Updated: Nov 24, 2020
Is there any doubt that we're in a mess - all together and individually? Disunity, disease, poverty, fear and hatred. These are the order of the day. There is an epidemic of stress fueled by anxiety. With so much at stake and so much uncertainty about the future, is it any wonder? These big events are so overwhelming, what can we do?
Maybe we can't change the world, but we can change ourselves. The first step is self-care. Exercise, being careful about what we eat, meditation, martial arts, volunteering all are rightly touted stress reducing activities. Yet we bring our habits with us to the table, the gym, dojo and so on. Sometimes it all seems futile. As we begin any activity, so we be begin all activities.
In his book Freedom To Change, Frank Pierce Jones wrote about something he called "The Monkey Trap:"
"It is said that a simple way to trap a monkey is to present him with a nut in a bottle. The monkey puts his paw though the bottle's narrow mouth, grasps the nut, then cannot withdraw his paw because he will not (and hence cannot) let go of the nut. Most people are caught in traps of unconscious habit."
First we have to understand that our thinking, our emotional states are all taking place in our bodies. They are one thing. Our mental state, our emotions and the condition of our bodies are in fact, one condition. Thoughts. Emotions. These are all events that take place within the container of the body. They are interconnected, each informing and influencing the others like a web. As our investment in these emotional states increases, so does our stress. Most of the time, our response to such adversity is to "try harder", yet the more effort we add the tighter knots the web. Most unfortunate of all is that usually, we don't even know it's happening. We need to do something different.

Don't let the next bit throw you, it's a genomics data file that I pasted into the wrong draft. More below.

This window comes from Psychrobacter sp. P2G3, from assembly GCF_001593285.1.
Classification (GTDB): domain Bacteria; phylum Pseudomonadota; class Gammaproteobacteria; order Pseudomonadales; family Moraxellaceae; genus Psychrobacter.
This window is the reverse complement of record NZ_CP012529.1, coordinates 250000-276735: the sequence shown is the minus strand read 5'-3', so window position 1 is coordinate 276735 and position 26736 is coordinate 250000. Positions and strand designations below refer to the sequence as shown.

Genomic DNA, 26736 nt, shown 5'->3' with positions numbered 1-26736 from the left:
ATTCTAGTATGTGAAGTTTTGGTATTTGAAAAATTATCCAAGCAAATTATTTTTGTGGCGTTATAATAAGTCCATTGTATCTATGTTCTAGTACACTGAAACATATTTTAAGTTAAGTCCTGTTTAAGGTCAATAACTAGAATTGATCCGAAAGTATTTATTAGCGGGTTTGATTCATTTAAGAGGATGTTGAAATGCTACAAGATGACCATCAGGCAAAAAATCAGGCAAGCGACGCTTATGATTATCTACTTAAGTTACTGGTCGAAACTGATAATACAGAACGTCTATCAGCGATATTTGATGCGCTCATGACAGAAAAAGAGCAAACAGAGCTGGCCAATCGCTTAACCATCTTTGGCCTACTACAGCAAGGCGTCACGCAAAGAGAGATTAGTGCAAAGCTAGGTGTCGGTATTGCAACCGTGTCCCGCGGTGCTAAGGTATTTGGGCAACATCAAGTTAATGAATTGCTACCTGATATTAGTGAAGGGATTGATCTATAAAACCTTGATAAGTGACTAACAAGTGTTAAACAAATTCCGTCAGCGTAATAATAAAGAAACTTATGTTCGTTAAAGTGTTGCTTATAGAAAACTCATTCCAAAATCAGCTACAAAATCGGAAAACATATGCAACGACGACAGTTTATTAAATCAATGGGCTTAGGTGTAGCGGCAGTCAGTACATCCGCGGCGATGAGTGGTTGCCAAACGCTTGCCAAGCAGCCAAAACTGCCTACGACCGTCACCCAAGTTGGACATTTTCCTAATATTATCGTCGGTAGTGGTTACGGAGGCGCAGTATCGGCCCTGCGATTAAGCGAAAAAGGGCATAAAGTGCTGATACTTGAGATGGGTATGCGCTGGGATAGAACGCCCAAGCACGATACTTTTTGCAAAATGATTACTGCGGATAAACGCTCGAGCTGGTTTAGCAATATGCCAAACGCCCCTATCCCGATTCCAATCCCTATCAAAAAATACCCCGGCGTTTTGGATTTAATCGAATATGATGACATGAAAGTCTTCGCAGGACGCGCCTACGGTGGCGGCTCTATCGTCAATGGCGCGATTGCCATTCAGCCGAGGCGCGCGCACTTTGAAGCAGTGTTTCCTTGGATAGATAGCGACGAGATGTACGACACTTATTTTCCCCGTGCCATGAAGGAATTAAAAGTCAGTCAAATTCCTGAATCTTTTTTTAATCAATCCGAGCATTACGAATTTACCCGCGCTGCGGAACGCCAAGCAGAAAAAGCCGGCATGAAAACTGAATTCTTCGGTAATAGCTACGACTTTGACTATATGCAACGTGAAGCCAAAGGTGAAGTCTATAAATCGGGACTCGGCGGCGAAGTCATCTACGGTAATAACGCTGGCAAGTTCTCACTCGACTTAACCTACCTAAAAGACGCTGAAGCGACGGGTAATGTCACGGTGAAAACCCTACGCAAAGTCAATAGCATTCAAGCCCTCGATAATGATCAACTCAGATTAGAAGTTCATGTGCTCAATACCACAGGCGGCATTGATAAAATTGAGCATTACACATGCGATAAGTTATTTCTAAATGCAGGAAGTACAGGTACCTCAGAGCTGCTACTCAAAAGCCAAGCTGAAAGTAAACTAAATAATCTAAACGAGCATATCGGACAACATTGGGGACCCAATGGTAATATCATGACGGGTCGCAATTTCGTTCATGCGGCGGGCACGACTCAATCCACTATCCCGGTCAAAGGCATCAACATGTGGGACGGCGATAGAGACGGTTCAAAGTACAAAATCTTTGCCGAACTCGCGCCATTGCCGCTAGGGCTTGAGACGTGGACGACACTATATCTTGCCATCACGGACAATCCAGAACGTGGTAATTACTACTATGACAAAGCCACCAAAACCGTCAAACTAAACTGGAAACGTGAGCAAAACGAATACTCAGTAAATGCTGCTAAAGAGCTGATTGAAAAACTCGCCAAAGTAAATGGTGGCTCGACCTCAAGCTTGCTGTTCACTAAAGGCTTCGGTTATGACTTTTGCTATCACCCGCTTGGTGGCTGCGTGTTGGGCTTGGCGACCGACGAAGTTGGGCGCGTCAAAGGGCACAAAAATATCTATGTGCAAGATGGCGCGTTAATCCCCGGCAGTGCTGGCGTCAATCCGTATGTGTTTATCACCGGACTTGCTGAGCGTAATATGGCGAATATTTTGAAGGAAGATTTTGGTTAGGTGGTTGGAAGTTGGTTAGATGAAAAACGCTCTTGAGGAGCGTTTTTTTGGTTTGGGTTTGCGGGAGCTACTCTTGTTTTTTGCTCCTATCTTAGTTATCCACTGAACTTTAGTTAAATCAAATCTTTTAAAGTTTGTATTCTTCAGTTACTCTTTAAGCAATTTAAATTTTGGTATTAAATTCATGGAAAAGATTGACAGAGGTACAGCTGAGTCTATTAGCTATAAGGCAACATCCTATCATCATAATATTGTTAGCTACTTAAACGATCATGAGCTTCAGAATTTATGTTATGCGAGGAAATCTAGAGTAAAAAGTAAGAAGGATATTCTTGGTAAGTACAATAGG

So knowing that, how do we let go of the nut?
Well the obvious place to start is with the body. The very first thing we need to do is to relax, everyone says so. But how do we do that without giving up, collapsing in resignation? So how to relax, then? Knowledge is power, so we examine what's going on in our body right now. What do we notice? Take a moment, sense what's happening within you, right now. Chances are you'll receive a message from your body indicting discomfort - tension, or even pain. This is true for everybody, it's part of how we're built. And if we examine further, we're likely to notice more tension or discomfort. Tension causes us to think about tension, engendering a reaction that increases our distress and discomfort. We're in the monkey trap. What's the alternative? Clearly we have to "let go of the nut", but what does that really mean?
Say for example, my shoulder is tense. If I am aware of that fact, then it follows there must some other place in my body that feels less tense in comparison. If so, where might that be? What happens if I direct my attention to that place? What's happening there? How does it feel? Bringing a sense of curiosity and openness to that awareness without effort, can bring about a positive change. An increasing sense of ease, just as fretting about stress brings on more stress. The key is to take it lightly, and trust that the body has the wisdom to move in the direction of ease, if we allow it. The good news is that we have a choice. We decide where we place our attention.
"Paying attention to tension creates more tension. Paying attention to ease, creates more ease." -Mio Morales
So be easy with yourself.
Contact me if this makes sense to you and you want to explore further.